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Child’s play: Toy libraries catch on in Indian cities
Published on 20 Jul. 2009 11:38 PM IST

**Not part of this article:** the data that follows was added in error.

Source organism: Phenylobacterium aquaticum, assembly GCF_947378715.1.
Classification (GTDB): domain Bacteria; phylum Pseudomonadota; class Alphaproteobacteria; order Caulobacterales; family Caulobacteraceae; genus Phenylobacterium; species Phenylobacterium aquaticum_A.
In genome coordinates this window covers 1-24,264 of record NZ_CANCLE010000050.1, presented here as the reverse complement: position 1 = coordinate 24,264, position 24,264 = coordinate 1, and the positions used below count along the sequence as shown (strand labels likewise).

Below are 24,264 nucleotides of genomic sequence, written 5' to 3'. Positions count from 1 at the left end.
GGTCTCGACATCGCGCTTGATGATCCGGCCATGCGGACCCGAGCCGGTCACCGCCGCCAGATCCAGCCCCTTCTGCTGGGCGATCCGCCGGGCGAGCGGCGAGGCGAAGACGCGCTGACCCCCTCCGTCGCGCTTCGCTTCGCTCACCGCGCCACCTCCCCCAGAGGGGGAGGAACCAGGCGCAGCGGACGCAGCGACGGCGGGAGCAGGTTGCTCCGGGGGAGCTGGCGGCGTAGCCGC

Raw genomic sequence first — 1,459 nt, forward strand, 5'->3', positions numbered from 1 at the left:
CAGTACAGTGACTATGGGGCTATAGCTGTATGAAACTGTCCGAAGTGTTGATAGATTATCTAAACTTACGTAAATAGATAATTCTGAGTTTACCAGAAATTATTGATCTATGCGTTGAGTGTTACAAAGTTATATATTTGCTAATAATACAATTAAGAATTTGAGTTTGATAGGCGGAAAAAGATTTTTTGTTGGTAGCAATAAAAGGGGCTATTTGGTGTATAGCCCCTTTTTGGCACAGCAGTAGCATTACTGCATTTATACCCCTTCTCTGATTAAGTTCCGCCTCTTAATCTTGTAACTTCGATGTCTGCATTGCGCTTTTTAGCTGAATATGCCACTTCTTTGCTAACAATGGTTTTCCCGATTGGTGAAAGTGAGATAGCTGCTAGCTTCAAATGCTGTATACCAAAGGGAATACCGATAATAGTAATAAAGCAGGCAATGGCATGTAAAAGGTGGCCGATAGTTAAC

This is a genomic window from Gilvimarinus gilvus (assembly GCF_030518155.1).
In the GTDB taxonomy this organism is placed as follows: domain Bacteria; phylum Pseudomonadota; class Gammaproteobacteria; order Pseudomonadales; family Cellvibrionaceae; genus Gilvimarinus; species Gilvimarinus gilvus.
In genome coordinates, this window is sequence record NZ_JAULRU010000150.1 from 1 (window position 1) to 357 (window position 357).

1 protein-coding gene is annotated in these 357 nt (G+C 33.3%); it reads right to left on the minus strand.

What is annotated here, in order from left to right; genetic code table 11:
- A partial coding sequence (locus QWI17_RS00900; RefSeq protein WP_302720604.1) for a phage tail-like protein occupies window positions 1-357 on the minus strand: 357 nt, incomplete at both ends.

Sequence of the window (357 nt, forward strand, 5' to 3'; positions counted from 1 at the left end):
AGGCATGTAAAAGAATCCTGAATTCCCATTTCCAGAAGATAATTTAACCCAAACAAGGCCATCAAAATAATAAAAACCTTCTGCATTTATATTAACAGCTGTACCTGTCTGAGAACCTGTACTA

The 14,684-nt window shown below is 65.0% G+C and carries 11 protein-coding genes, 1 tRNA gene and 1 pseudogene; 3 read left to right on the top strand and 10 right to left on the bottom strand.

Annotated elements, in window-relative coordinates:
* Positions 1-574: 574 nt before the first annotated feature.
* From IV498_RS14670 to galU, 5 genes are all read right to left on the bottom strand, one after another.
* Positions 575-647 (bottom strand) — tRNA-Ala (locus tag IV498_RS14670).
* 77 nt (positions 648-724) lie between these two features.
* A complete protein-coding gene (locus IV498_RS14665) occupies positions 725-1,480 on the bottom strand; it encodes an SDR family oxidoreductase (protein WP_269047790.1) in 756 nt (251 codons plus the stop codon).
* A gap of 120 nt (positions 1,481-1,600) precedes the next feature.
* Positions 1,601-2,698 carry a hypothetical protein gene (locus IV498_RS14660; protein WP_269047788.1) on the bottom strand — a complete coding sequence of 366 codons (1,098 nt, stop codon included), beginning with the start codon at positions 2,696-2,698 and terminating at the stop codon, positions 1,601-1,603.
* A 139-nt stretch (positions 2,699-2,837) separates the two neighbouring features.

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You’ve heard of book and CD libraries, but now comes toy libraries for young ones. The concept is fast catching on with parents in Indian cities as it provides kids with a learning avenue and is light on the pocket too. And entrepreneurs are cashing in on the trend. Nishant Patel, a Delhi resident, has enrolled his five-year-old daughter Anya at a toy library. “Anya does not like to watch television and buying toys every week is not an option. Children have a very limited attention span,” he said. “They like change, especially when it comes to toys. I found these libraries an ideal world to help her connect with a wider world. Here she can discover new places,” Patel, who is also director of Pratham Educare Private Limited, an educational and counselling centre, told IANS. The idea was conceived in Italy. The toy library issues you a membership card so that your kid plays with toys for free or at fairly low rents, just like other libraries. There are around 11 such toy libraries in India now and more are expected to be launched soon. Some libraries allow children to go and play there while others have online services that arrange for a toy to be delivered home and then to be returned on a specific date. Mumbai-based Tarun Jain was among the first Indians to launch such a toy library, Mind Gym, in 2005, soon after he got his degree from the Indian Institute of Management-Ahmedabad. “The idea to start a toy library struck me when I realised that the expensive toys and games that I bought for my daughter grabbed her attention just for a while,” he said. “Instead of discarding these toys, my wife and I thought of starting a toy library so that children can get a chance to play with a wide range of toys they might not ordinarily get to enjoy or their parents can’t afford to buy,” Jain told IANS. He offers online services and has opened various branches in Bangalore and some Gujarat cities. Jain said toy libraries also teach children to respect other people’s property, especially if you introduce the concept of borrowing and giving back. Added Devendra Desai, founder and managing trustee of Children Toy Foundation: “The variety in educational games and puzzles is amazing and parents simply cannot buy all the games that the child needs.” The foundation is a Mumbai-based NGO that aims to educate children through toys. “The rising price of toys and the lack of storage space in apartments are the reasons for the mushrooming of toy libraries,” Desai said. Gayatri Menon, coordinator for the postgraduate programme in toys and games design at the National Institute of Design, Ahmedabad, is all for the concept, but says there is no government back-up. “The original concept of a toy library was to help underprivileged and specially-abled children come and play with toys without having to buy them. But as of now there are no such government funded toy libraries in India,” she said on phone. But these libraries are not just about toys. They also organise workshops and other activities for children.

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